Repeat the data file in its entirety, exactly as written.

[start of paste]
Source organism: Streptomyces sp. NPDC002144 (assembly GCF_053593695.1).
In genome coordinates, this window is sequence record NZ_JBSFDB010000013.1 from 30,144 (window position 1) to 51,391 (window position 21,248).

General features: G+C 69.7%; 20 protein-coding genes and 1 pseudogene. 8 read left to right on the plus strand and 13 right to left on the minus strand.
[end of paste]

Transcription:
Source organism: Streptomyces sp. NPDC002144 (assembly GCF_053593695.1).
In genome coordinates, this window is sequence record NZ_JBSFDB010000013.1 from 30,144 (window position 1) to 51,391 (window position 21,248).

General features: G+C 69.7%; 20 protein-coding genes and 1 pseudogene. 8 read left to right on the plus strand and 13 right to left on the minus strand.